Harold Chamberlain (1889-1964)Subject
Wyndham City LibrariesDate
No. 420 Private Harold Chamberlain
Harold Chamberlain was born at Gobarup (near Rushworth) in 1889 to Charles Chamberlain and Catherine Carle. They were married in 1869.
The children of the marriage were:
- Emily - born at Springhurst 1870 - died 1952.
- Frederick (Fred) - born at Redcastle 1872 - died 1935.
- David - born at Redcastle 1874 - Died 1874.
- John (Jack) - born at Redcastle 1876 - Died 1932
- Annie Jane - born at Costerfield 1878 - Died 1912.
- Thomas Albert (Tom) - born at Costerfield 1882 - Died 1976.
- Nellie Amelia - born at Costerfield 1885.
- Herbert James - born at Rushworth 1887.
- Harold Herbert - born at Gobarup 1883 - Died at Perth 1964.
- Daisy Lavinia - born at Rushworth 1890 - Died 1991. (Married Claude Wilshier in 1914)
- Alma Roberta Dapeheny - born at Rushworth 1895. (Married Selwyn Clark in 1915)
- Ethel - (Married William Lawther in 1920)
Harold enlisted in the A.I.F in Western Australia on 22 September 1914, and was sent to the Black Boy Hill Camp for training. It is estimated that more than 32,000 Western Australians passed through the camp on their way to the front in the Middle East and Europe. The 16th Battalion had sourced three-quarters of its strength from Western Australia with the balance coming from South Australia.
He took the oath for service at Helena Vale in Western Australia on 16 October 1914, and was appointed to "C" Company. The soldiers from Western Australia arrived in Melbourne per S.S. Katoomba on 5 December 1914, and went to the main 16th Battalion at the Broadmeadows camp. The whole battalion then undertook a ceremonial march through Melbourne on the 17 December 1914.
Along with the 16th Infantry Battalion, Harold Chamberlain embarked at Melbourne, per HMAT Ceramic A40, on 22 December 1914, bound for Egypt. Prior to boarding, there had been two days of continuous rain at the Broadmeadows camp, and all ranks were thoroughly wet, and many had symptoms of Influenza. Their transport stopped at Albany to disembark several medical patients, and then proceeded to Alexandria via the Suez Canal.
Harold Chamberlain was part of the force that proceeded to join the M.E.P. on the Gallipoli Peninsula on 12 April 1915, and he participated in the first landings there. After serving on the front he contacted Pneumonia, and was treated on the Hospital Ship Devanha. It transferred him back to Alexandria on 6 May 1915, and on the 5 June 1915 he was admitted to the Citadel Hospital in Cairo, suffering from Myalgia. After treatment, he was assessed as fit for duty on 19 May 1915.
In about July of 1915, Harold was diagnosed as suffering from a displaced cartilage, and it was decided that he would return to Australia. Harold embarked at Suez per MHT Ballarat on 5 July 1915 for Australia, as medically unfit, and arrived back in Melbourne on 6 August 1915. He took a period of leave with his family in Werribee, and on 4 March 1916 he applied for a transfer to the 3rd Military District. While there, he applied for a discharge from the A.I.F. on 18 April 1916, and this was subsequently approved. He was discharged from the 3rd M.D. on 23 May 1916. Harold later applied for a War Pension, but this was rejected in October 1917 as he could not prove any incapacity.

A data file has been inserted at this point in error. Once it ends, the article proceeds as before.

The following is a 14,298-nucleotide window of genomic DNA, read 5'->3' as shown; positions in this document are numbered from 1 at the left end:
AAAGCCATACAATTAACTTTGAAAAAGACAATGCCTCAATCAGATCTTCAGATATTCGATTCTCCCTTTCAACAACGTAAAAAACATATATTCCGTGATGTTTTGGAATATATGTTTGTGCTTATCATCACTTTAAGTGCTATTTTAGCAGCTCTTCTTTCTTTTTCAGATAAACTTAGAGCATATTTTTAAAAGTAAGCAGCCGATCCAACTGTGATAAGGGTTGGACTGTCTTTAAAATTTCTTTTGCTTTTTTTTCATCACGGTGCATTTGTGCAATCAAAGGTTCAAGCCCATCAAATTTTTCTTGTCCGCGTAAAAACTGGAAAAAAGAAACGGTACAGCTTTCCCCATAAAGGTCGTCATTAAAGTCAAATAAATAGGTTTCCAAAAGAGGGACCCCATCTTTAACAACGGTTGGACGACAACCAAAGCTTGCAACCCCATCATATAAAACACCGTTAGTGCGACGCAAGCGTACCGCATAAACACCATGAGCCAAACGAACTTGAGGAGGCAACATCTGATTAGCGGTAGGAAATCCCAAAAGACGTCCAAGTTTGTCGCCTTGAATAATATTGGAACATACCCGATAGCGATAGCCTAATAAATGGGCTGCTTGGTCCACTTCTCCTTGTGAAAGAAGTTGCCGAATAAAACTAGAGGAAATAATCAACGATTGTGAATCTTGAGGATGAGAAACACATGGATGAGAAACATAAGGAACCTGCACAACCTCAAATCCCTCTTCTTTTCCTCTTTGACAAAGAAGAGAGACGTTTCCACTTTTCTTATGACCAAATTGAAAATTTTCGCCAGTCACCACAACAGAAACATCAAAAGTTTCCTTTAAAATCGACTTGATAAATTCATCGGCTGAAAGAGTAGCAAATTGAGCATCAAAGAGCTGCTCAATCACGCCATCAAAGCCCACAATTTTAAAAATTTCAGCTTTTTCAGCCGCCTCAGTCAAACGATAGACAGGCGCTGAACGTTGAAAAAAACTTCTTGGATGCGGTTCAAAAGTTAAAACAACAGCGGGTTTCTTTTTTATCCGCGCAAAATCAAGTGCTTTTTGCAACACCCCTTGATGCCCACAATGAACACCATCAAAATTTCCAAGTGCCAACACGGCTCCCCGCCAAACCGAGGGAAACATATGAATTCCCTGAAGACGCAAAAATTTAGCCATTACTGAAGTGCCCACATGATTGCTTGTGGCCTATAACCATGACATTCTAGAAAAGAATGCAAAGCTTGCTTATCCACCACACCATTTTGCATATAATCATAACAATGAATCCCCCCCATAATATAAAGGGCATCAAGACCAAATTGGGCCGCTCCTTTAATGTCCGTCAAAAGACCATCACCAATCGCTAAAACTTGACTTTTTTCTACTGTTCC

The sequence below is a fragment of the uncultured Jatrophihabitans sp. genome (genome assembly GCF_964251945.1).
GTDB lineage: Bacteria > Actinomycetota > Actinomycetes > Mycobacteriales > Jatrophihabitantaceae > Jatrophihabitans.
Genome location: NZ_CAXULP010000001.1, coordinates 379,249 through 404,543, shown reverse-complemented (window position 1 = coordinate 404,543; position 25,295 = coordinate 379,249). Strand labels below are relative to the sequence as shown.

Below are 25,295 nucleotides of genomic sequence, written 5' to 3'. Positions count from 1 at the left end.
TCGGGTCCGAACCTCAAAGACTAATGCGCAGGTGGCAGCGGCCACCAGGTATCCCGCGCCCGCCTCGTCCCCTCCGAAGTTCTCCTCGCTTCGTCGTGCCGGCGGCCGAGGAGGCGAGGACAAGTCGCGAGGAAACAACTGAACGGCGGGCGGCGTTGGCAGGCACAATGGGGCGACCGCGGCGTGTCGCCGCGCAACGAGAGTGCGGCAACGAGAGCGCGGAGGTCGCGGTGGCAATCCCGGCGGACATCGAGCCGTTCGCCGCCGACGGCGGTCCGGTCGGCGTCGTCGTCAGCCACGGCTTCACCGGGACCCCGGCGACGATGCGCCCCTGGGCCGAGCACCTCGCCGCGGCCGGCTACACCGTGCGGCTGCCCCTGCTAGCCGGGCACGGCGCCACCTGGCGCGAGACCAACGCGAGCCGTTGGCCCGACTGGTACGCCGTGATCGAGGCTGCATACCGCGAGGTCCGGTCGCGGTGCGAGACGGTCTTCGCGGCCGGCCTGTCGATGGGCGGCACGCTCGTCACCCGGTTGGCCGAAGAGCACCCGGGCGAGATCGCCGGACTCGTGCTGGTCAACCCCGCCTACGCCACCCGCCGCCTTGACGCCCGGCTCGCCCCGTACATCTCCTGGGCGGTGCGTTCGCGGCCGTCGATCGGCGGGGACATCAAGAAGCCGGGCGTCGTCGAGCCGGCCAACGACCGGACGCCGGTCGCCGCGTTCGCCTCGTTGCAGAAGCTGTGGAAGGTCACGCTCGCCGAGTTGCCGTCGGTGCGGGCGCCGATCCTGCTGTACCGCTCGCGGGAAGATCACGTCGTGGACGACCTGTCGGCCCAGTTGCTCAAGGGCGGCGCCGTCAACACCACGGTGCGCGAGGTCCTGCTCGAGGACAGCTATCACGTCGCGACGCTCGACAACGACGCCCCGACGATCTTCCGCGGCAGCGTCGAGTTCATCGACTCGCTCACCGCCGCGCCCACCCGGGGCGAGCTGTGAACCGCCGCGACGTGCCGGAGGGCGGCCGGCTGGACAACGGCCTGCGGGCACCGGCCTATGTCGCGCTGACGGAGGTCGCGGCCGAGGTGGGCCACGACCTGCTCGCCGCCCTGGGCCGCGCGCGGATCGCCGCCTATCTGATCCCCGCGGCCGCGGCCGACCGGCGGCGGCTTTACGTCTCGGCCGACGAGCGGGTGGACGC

Harold married Margaret Starkey at Perth in 1920, and returned to Werribee to farm.
A newspaper report in the local press described an accident that befell Harold Chamberlain of Duncan’s Road. He was critically injured while driving his jinker near Laverton. His wife and two children (Gwen 2½ & Erica 5 months) and mother in law Mrs Starkey were with him.
Werribee Shire Banner, 15 May 1924, p.7
A newspaper reported that ex-soldier and farmer Harold Herbert Chamberlain had spent 4 weeks in hospital, unconscious, after the accident. He then claimed £2,000 damages from the owner and driver of the car. The legal action was settled on 17 July 1925 when a jury awarded Harold £750. After the collision he had been thrown into the air, and landed head first on the motor car. Since the accident he was unable to work and was delusional.
Werribee Shire Banner, 16 July 1925, p.5
In the year before the accident it was claimed that he had cleared £350 from the sale of lucerne that he had grown on his farm.
Werribee Shire Banner, 17 July 1925, p.6.
In April 1926 Harold underwent a further operation to remove a fragment of bone from his skull. That was as a consequence to the collision in 1924.
Harold died in Western Australia in 1964, at the age of 75 years.
- When he enlisted in the A.I.F. he gave his name as Harold Chamberlain. When he signed the receipt for his War Service Medals, he wrote his name as "H. H. Chamberlain". He had added a second Christian name.
- His name is entered on the State School Honor Board, the Werribee Shire Council’s Oak Honor Board, and in the Werribee Banner’s Roll of Honor.
- He received a Werribee Shire Gold Medal on 10 May 1917.
- There is a photo of Harold in Army uniform on Ancestry, in the Wilshier/Chamberlain/Ashton/Campbell Tree.
- There is a photo of his sister Daisy Lavinia Wilshier (nee Chamberlain) on Ancestry, in the Wilshier/Chamberlain/Ashton/Campbell Tree.
- Harold and Margaret’s wedding is No. 1020/1920 at Perth, W.A.
- 1914-15 Star
- Victory Medal
- British War Medal
An obituary for Mrs Catherine Chamberlain (the mother of Pte. Harold Chamberlain) was published in Werribee Shire Banner, 6 January 1921, p.2. The report lists all of Harold’s siblings, and his deceased father’s name.
http://www.awm.gov.au/units/unit_11203.asp - AWM 16th Battalion history
Pioneer Index Victoria 1836-1888 CD
Digging for Gold by Helen Doxford Harris. 994.54 DOXF